Singer/songwriter Madison Cunningham takes a literate, harmonically nuanced approach to folk and pop music. She first grabbed attention performing around Los Angeles in 2017, the same year she issued her debut EP, Love, Lose, Remember. Expanding upon her textured, sometimes jazz-inflected indie folk, her first full-length, Who Are You Now, arrived in 2019. A native of Costa Mesa, California, Cunningham was introduced to the guitar at age seven and grew up singing along with her four sisters in church, where her father was a worship pastor. By her teens, she was performing regularly as well as writing her own songs, drawing inspiration from artists like Joni Mitchell, Bob Dylan, and Jeff Buckley. In 2017, she recorded her debut EP, Love, Lose, Remember, with producer Tyler Chester (Blake Mills, Sara Watkins), following up in early 2018 with the EP For the Sake of the Rhyme. Those records, along with regular shows in Los Angeles and opening spots on tour with Punch Brothers, helped widen her audience. She soon signed with Verve Forecast and began appearing regularly as a bandmember on the Chris Thile-hosted public radio show Live from Here. A slot at the Newport Folk Festival preceded the August 2019 release of her debut album for Verve, the Chester-produced Who Are You Now. The album was nominated in the Best Americana Album category of the 62nd annual Grammy awards.
© Matt Collar /TiVo
© Matt Collar /TiVo
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Pop - Released August 16, 2019 | Verve Forecast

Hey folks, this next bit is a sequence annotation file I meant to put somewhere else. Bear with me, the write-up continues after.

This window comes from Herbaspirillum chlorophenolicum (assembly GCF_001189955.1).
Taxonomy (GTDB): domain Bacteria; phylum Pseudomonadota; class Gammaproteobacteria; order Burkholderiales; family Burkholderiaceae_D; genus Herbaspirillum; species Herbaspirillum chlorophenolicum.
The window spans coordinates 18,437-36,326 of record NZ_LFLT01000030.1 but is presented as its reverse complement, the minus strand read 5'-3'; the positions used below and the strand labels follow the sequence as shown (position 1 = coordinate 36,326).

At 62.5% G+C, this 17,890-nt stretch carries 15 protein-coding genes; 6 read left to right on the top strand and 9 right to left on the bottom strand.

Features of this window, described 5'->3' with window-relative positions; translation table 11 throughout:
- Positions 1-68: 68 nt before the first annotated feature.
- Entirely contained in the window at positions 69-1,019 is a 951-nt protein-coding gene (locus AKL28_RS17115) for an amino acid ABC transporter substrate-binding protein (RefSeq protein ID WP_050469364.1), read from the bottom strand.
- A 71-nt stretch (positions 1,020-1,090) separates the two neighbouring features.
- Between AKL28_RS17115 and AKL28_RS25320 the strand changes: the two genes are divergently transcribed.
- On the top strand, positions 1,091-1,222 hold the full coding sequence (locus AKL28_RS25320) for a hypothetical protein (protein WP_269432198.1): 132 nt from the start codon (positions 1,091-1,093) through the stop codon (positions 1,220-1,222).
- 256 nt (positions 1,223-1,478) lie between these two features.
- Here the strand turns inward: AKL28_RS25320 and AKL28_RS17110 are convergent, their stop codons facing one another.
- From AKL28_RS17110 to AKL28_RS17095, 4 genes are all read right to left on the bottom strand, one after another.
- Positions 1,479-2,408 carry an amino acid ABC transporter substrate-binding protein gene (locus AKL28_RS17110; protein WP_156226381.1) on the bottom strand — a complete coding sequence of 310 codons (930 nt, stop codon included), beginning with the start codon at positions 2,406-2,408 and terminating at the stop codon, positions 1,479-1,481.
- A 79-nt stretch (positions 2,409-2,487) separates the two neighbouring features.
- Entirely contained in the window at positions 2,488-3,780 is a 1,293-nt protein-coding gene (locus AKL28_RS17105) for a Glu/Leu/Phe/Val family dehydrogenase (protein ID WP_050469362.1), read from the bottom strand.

Is this really 2019? If so, then Madison Cunningham must have been frozen in cryosleep in the mid-seventies and brought back to life four decades later. With Who Are You Now, this 22-year-old Californian releases a debut album of surprising mastery and maturity. While influenced by her predecessors Joni Mitchell, Rickie Lee Jones, Fiona Apple and even Feist, Cunningham never loses the vision of her own songs and personal sound. Her retro sound is therefore balanced on this record with a resolute timelessness. Brought up in a family of five girls, she picked up her first guitar when she was 7 and sang in church with her family at 12. She listened to other artists but mostly wrote and composed her own songs. It’s difficult to not be blown away by her lyricism; the tormented soul of a wandering old lady on an unstable path of sheer emotion. How many lives has this young musician who has opened shows the likes of the Punch Brothers, Andrew Bird, Amos Lee, Iron & Wine and even Calexico lived? With disillusioned, exacting confidence, an unforgiving feminist cry, Madison Cunningham is a folk-rock sovereign here to last. A true revelation. © Marc Zisman/Qobuz
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